Recasting/Re-amortization of Mortgage with Principal Prepayment

I’m getting ready to pay some extra money towards my mortgage loan, and remembered that I have an option to re-amortize my mortgage loan if I make a substantial principal prepayment. This is also known as “recasting” a mortgage. Basically, my monthly payments are lowered slightly over the same remaining term instead of simply accelerating my loan payoff schedule. My interest rate and escrow payments stay the same, and I don’t have to pay any fees or closing costs.

Most loans that are sold off to investors do not allow recasting, as I imagine they don’t want the added complexity. However, some allow either a one-time recast, and other allow repeated recasting if the extra payment is large enough. Ask your lender about this feature beforehand if you’re interested in it. In my case, I get to re-amortize whenever I pay a lump-sum of at least $10,000.

My tentative plan, discussed briefly in my Quick & Dirty Plan To Reach Financial Freedom, is to make two extra mortgage payments a year. (If interest rates rise enough, the money will simply be placed into a long-term bond.) This will shorten my 30-year mortgage by an entire decade, so I’m mortgage-free in 20 years at age 50. The commonly discussed biweekly payment plan is the same as making one extra mortgage payment each year, and knocking off about 5-6 years.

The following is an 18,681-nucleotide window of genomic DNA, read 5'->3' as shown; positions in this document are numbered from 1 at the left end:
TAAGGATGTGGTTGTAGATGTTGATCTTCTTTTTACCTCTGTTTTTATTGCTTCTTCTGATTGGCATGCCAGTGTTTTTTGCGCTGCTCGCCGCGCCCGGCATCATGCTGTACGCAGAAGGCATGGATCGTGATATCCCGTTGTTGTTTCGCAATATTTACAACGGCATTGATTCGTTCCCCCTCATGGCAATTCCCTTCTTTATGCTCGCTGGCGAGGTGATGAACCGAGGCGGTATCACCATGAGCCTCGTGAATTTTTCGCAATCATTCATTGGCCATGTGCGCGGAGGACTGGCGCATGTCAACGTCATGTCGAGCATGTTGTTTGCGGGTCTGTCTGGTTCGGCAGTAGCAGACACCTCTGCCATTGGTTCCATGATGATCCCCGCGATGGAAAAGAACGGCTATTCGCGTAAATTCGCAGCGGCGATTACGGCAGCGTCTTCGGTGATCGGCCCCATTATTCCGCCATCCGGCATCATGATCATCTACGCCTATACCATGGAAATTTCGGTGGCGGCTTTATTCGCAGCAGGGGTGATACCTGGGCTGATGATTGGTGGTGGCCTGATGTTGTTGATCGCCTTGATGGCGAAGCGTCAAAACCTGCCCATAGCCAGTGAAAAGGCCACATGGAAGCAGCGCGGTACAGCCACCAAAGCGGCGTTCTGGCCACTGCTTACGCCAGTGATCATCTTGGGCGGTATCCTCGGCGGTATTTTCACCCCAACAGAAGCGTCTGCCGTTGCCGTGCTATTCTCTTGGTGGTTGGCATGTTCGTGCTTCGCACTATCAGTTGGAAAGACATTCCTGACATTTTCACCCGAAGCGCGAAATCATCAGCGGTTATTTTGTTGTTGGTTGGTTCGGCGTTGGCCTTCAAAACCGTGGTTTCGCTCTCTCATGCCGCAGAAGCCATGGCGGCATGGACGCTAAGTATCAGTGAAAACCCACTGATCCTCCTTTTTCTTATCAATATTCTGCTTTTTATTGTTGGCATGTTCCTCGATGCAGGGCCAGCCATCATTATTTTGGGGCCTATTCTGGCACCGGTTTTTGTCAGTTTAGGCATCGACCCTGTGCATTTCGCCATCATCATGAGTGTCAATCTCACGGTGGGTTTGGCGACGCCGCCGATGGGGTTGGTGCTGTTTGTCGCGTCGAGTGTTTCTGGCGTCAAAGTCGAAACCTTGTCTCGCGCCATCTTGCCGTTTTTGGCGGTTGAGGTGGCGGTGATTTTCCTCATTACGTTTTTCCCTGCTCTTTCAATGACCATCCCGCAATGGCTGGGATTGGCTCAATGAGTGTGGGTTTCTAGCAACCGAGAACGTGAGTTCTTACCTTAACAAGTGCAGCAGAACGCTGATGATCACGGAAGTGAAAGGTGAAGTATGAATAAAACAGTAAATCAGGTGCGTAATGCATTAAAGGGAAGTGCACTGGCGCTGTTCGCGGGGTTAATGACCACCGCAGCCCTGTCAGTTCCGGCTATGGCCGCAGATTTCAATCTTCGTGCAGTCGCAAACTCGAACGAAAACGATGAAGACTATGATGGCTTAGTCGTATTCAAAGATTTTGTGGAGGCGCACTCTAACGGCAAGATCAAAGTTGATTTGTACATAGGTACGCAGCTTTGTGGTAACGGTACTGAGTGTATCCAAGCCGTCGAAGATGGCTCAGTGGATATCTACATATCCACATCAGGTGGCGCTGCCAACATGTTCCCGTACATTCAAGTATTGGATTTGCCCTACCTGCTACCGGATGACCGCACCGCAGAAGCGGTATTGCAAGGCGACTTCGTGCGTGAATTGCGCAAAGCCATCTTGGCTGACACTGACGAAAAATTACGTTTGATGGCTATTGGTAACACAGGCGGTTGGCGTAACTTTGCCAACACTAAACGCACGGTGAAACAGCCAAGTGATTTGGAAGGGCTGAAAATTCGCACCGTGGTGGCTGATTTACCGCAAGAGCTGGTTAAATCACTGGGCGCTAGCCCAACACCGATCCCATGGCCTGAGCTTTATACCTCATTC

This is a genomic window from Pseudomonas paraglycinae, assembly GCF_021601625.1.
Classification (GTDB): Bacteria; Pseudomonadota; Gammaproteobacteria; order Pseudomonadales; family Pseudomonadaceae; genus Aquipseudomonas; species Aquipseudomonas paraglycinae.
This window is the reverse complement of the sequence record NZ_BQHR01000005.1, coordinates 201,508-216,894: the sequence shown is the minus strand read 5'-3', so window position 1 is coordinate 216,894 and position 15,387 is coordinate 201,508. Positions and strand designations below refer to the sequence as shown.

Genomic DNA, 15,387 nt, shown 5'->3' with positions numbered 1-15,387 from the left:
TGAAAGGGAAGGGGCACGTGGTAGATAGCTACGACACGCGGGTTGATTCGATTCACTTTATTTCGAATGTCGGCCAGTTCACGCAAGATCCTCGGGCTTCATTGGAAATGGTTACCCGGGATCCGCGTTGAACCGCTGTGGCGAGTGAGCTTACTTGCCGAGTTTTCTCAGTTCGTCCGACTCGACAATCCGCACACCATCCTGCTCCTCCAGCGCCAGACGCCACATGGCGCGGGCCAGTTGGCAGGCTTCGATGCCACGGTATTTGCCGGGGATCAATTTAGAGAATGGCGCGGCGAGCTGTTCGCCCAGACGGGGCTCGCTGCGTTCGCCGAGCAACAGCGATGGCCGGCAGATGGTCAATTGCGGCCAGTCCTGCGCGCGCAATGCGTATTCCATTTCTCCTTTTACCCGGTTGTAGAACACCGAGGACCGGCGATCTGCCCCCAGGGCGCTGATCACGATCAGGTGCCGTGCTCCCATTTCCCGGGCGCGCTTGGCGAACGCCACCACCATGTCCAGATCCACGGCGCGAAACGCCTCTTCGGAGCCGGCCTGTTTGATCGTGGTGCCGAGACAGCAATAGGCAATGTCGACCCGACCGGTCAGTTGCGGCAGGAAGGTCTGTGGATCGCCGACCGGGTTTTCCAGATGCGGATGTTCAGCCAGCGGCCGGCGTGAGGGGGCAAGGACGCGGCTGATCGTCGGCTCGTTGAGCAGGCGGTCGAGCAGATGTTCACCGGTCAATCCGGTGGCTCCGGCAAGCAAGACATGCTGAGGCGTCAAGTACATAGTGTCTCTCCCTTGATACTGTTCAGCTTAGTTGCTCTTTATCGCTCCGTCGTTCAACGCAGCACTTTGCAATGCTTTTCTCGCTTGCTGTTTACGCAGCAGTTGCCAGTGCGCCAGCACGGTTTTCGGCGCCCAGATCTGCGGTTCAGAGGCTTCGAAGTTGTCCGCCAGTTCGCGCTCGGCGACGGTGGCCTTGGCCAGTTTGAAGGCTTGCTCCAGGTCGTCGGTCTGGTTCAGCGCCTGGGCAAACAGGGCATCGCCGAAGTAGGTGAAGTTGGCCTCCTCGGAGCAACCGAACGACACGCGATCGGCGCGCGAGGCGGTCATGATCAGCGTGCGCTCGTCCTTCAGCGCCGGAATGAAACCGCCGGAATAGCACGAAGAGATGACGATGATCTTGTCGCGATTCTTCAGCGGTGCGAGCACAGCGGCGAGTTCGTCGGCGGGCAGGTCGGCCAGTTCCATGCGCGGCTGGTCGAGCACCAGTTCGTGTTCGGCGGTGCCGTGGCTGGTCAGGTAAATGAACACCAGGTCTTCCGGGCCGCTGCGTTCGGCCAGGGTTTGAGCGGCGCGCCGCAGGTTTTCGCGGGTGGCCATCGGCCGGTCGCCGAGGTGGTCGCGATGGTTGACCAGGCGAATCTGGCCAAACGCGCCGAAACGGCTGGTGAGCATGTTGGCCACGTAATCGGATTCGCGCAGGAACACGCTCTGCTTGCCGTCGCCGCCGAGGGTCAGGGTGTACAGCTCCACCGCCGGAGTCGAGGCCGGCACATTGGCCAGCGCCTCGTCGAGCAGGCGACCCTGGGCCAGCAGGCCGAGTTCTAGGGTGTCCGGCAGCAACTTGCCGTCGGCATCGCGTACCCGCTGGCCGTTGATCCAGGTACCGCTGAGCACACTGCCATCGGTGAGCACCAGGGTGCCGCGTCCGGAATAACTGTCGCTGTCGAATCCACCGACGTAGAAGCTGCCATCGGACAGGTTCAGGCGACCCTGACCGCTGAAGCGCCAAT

For my mortgage, if I pay exactly $10,000, it would only lower my normal mortgage payment about $50 a month. Theoretically, if I keep my payments the same as if I didn’t re-amortize, my total interest paid would be the same, and my loan would still be paid off 10 years early. The lower required mortgage payment would simply provide an added bit of flexibility in case I run into financial trouble.